Um Pakete ausliefern zu können, muss das Fahrzeug autonom durch unser Versuchsgelände navigieren, statischen und dynamischen Hindernissen ausweichen und dabei einfache Verkehrsregeln beachten. Da unser Hauptaugenmerk unter anderem auf den praktischen Herausforderungen beim Aufbau eines Prototypen liegt, erstrecken sich die hier angesprochenen Themen von der Sensorkalibrierung und Systemidentifikation über die Wahrnehmung, Planung und Regelung bis hin zur Verhaltensgenerierung. Wenngleich einige der aufgezeigten Problemlösungen nicht unbedingt neuartig sind, so erlaubten sie es uns dennoch, die Leistungsfähigkeit des Systems nach einer Entwicklungszeit von weniger als zwölf Monaten erfolgreich zu demonstrieren.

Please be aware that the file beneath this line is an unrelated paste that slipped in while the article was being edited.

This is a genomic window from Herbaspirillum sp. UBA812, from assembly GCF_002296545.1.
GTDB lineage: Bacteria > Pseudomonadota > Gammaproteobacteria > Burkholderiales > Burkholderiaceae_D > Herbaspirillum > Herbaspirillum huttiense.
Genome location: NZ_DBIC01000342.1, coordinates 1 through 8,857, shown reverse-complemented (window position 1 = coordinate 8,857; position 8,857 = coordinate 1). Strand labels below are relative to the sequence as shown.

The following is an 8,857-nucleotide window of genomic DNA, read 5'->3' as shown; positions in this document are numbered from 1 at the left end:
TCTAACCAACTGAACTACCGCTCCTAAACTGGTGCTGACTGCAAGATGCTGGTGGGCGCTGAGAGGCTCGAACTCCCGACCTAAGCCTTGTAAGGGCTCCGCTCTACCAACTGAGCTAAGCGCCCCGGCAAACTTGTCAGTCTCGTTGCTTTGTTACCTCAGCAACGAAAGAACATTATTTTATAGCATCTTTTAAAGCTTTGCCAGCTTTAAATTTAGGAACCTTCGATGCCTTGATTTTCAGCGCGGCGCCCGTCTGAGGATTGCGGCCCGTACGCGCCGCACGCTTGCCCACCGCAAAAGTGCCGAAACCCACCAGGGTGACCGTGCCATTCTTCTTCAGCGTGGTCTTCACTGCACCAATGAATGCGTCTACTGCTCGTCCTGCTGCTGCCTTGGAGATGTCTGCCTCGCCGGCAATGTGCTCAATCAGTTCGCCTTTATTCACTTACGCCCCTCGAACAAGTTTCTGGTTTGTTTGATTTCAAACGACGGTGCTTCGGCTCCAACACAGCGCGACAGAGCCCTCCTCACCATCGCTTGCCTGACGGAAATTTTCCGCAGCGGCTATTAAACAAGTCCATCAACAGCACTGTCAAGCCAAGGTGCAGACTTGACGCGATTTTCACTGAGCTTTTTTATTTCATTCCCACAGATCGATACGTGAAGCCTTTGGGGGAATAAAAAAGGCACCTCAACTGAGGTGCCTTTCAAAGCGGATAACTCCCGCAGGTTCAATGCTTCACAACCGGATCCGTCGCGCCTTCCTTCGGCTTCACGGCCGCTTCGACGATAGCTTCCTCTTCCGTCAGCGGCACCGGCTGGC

Keywords: autonomous driving; autonomous delivery; behavior; calibration; control; object-relative positioning; perception; robotics

Schlagwörter: Autonomes Fahren; Autonome Zustellung; Verhalten; Kalibrierung; Regelung; Objektrelationale Positionierung; Wahrnehmung; Robotik

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About the article

Benjamin C. Heinrich

Benjamin C. Heinrich studied engineering cybernetics (biocybernetics) at the University of Stuttgart and the KTH Stockholm. At Ericsson AB, Kista, he worked on dead-time compensation and optimization for mobile networks. Since 2013 he has been researching autonomous driving at the University of the Bundeswehr Munich. His research interests include model predictive control and dead-time compensation.

Thorsten Luettel